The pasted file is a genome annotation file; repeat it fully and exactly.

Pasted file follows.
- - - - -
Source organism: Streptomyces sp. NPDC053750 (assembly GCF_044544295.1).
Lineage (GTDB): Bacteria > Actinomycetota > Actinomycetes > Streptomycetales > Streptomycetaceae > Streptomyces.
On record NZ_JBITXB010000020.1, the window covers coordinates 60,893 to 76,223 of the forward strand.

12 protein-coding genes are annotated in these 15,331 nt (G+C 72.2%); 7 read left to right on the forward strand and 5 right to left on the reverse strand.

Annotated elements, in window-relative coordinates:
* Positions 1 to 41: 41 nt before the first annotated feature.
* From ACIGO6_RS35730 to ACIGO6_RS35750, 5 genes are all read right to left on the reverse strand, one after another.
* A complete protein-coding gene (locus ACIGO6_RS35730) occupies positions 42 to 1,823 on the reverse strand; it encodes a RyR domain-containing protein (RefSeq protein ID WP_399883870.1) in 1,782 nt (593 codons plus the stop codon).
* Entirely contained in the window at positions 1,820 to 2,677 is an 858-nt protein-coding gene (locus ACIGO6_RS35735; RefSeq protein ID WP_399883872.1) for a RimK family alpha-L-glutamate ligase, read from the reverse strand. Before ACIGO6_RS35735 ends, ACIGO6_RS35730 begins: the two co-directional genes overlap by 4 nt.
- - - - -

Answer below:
Source organism: Streptomyces sp. NPDC053750 (assembly GCF_044544295.1).
Lineage (GTDB): Bacteria > Actinomycetota > Actinomycetes > Streptomycetales > Streptomycetaceae > Streptomyces.
On record NZ_JBITXB010000020.1, the window covers coordinates 60,893 to 76,223 of the forward strand.

12 protein-coding genes are annotated in these 15,331 nt (G+C 72.2%); 7 read left to right on the forward strand and 5 right to left on the reverse strand.

Annotated elements, in window-relative coordinates:
* Positions 1 to 41: 41 nt before the first annotated feature.
* From ACIGO6_RS35730 to ACIGO6_RS35750, 5 genes are all read right to left on the reverse strand, one after another.
* A complete protein-coding gene (locus ACIGO6_RS35730) occupies positions 42 to 1,823 on the reverse strand; it encodes a RyR domain-containing protein (RefSeq protein ID WP_399883870.1) in 1,782 nt (593 codons plus the stop codon).
* Entirely contained in the window at positions 1,820 to 2,677 is an 858-nt protein-coding gene (locus ACIGO6_RS35735; RefSeq protein ID WP_399883872.1) for a RimK family alpha-L-glutamate ligase, read from the reverse strand. Before ACIGO6_RS35735 ends, ACIGO6_RS35730 begins: the two co-directional genes overlap by 4 nt.